Prior to the enactment of the Pension Reform Act 2004, Pension Schemes in Nigeria had been bedeviled by many problems both in the Public and Private Sectors. The Public Service operated an unfunded Defined Benefits Scheme and the payment of retirement benefits were budgeted annually while in the private sector on the other hand, many employees were not covered by the pension schemes put in place by their employers and many of these schemes were not funded.

These setbacks necessitated overhaul of pension administration in Nigeria in order to address and eliminate the problems associated with pension schemes. The outcome of the reform was the enactment into law of the Pension Reform Act 2004. The Pension Reform Act 2004 established the National Pension Commission (PenCom) as the body to regulate, supervise and ensure the effective administration of pension matters in Nigeria.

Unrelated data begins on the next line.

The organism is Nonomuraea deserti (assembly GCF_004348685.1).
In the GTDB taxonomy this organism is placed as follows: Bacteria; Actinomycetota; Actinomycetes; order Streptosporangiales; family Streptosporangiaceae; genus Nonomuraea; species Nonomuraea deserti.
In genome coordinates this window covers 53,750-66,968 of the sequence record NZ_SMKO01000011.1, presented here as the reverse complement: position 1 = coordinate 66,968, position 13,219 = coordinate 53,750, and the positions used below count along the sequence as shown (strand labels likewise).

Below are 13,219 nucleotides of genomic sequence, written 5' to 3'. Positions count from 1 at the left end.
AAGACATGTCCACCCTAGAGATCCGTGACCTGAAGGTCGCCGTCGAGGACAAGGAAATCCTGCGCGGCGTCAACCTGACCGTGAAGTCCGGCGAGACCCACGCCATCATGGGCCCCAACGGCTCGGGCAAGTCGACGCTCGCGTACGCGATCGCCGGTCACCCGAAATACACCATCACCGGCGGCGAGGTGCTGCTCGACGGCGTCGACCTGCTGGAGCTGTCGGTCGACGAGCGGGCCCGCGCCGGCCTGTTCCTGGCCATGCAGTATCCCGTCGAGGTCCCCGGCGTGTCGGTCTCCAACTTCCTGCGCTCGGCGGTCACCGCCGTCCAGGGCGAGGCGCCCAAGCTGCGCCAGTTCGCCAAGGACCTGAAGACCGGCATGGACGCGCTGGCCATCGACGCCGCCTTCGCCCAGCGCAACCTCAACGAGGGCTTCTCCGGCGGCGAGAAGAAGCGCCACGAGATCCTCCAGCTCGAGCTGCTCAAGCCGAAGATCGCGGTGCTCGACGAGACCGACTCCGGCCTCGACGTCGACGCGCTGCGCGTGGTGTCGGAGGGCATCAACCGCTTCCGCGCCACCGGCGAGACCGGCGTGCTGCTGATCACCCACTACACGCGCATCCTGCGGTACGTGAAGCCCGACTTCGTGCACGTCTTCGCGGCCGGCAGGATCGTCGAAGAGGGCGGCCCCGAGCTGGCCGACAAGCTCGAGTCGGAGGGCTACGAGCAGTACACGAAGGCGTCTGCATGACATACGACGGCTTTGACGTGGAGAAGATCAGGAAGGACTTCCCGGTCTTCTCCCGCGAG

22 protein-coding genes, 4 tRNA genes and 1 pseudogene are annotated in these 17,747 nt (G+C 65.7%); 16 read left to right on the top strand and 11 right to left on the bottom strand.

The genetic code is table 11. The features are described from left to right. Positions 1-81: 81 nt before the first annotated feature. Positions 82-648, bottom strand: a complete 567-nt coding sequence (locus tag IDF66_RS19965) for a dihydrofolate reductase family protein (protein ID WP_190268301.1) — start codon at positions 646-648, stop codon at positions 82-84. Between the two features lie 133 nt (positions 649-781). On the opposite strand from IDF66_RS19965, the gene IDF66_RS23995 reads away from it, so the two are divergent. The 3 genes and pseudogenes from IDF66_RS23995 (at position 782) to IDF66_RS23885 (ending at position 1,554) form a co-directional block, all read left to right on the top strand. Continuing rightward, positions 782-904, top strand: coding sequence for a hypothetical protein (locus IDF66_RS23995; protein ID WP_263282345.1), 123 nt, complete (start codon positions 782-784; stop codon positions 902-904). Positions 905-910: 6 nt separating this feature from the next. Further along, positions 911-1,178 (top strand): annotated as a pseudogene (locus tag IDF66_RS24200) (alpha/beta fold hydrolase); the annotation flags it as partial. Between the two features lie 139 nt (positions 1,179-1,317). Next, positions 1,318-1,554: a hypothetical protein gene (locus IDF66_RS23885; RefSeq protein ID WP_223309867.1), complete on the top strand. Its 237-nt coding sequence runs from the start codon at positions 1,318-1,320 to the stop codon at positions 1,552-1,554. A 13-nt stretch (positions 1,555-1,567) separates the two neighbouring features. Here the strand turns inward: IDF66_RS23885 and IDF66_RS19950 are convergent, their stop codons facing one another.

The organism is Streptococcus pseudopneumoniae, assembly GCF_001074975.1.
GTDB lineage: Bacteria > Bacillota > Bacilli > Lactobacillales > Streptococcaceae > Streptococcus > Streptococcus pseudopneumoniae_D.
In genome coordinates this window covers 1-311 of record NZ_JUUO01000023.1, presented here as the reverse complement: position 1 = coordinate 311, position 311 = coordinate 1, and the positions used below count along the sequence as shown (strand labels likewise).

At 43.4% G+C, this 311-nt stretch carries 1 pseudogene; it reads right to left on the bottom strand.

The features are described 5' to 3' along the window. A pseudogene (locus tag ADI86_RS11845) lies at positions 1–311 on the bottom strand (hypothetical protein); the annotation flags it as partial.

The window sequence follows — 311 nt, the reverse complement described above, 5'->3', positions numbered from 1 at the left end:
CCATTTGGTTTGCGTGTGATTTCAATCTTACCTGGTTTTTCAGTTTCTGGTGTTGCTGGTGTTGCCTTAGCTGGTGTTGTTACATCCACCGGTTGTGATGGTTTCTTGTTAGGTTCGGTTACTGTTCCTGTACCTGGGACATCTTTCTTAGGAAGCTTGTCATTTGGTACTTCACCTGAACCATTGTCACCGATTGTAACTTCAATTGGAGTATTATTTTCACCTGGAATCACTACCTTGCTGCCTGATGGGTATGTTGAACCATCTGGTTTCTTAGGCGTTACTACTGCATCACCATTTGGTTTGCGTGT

The Commission have the power to Formulate, direct and oversee the overall policy on pension matters in Nigeria; Fix the terms and conditions of service including remuneration of the employees of the Commission; Establish standards, rules and regulations for the management of the pension funds under the Act among others.

 

The functions of the Commission include:

  1. Regulation and supervision of the Scheme established under the Act.
  2. Issuance of guidelines for the investment of pension funds.
  3. Approving, licensing, regulating and supervising pension fund administrators, custodians and other institutions relating to pension matters as the Commission may, from time to time, determine.
  4. Establishing standards, rules and guidelines for the management of the pension funds under the Act.